Police in Los Angeles have arrested a man they suspect made a hoax emergency call that resulted in a SWAT police officer fatally shooting a man at the door of his own home in Wichita, Kansas. The hoax was made as the result of a $1.50 bet while playing the popular online video game Call of Duty. The FBI estimates that roughly 400 cases of swatting occur annually, with some using caller ID spoofing to disguise their number. Swatting is a prank where someone calls the police to report a fake emergency, often a hostage situation or active shooter, with the intent of drawing a SWAT team response to a location.

25-year old Tyler Barriss is suspected of making a 911 call with a fake story about a shooting and kidnapping at the victim's address. In the audio of the 911 call played by Wichita police at a news conference, a man said he shot his father in the head and that he was holding his mother and a sibling at gunpoint. The caller, speaking with relative calm, also said he poured gasoline inside the home before stating, "I might just set it on fire."

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Officers subsequently surrounded the home at the address the caller provided and prepared for a hostage situation. When 28-year old Andrew Finch went to the door, police told him to put his hands up and move slowly. Finch put his hands up, but according to police reports, he repeatedly put his hands near his waist, which resulted in an officer fatally shooting him. As it turns out, Finch was unarmed and was not an online gamer according to his family. Wichita police Deputy Chief Troy Livingston said, "Due to the actions of a prankster, we have an innocent victim."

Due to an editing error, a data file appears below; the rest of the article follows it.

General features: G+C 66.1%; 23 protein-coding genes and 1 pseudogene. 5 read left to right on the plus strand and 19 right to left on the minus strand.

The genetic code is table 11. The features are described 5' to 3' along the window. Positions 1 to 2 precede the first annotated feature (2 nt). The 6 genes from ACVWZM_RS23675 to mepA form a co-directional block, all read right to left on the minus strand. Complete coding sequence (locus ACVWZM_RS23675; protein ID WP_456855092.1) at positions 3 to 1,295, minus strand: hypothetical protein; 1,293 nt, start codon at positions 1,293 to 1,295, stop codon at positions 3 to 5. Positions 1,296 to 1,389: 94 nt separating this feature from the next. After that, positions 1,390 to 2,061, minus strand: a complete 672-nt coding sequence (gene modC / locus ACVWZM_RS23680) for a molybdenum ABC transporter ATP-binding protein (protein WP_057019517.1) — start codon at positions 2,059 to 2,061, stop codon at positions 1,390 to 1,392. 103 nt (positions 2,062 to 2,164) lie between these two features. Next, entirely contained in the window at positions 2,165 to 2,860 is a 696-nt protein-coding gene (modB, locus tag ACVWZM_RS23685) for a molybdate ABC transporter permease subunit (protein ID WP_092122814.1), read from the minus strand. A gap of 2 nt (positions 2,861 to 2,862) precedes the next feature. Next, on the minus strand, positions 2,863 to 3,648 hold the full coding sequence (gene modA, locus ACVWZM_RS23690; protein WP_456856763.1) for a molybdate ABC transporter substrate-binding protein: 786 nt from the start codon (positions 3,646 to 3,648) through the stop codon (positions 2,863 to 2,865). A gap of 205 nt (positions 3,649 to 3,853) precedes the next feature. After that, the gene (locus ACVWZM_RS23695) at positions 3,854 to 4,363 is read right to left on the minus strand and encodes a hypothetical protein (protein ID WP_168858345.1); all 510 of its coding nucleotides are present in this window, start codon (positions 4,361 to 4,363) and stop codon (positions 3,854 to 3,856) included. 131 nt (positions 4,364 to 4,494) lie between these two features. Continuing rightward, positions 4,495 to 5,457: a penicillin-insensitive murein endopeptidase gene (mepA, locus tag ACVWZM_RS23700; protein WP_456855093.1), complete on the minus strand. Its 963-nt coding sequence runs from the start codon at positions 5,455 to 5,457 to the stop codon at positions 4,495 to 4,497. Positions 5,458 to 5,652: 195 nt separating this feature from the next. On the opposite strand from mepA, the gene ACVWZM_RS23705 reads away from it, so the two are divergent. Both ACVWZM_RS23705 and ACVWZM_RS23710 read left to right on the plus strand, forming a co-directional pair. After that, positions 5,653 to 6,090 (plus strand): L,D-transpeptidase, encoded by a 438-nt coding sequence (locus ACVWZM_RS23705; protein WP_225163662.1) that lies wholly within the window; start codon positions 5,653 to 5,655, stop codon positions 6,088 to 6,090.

Tyler Barriss is accused of making the swatting call after getting into a dispute with a gamer while playing Call of Duty. He gave police the address he believed to be the other gamer's, officials say. The address was incorrect and now Andrew Finch is dead over a cruel hoax. As it turns out, Barriss had been previously arrested on suspicion of making hoax calls to police, including two false bomb threats in 2015, according to police records. Law Enforcement has not disclosed the possible charges that Tyler Barriss could face in connection with the Kansas shooting, but the victim's family believes that he should be held accountable for the wrongful death.

Andrew Winningham, eSports coordinator at Butler Community College, said gamers are debating whether police were justified in shooting Andrew Finch and they're not alone, as a lot of the United States is wondering the same thing. However, gamers are largely unified in condemning the person who made the 911 call and gamers will be watching closely to see what happens to Tyler Barriss. In other recent public cases of apparent swatting, three families in Florida in January of last year had to evacuate their homes after a detective received an anonymous email claiming that bombs had been placed at the address. You can read more about the swatting story via USA Today.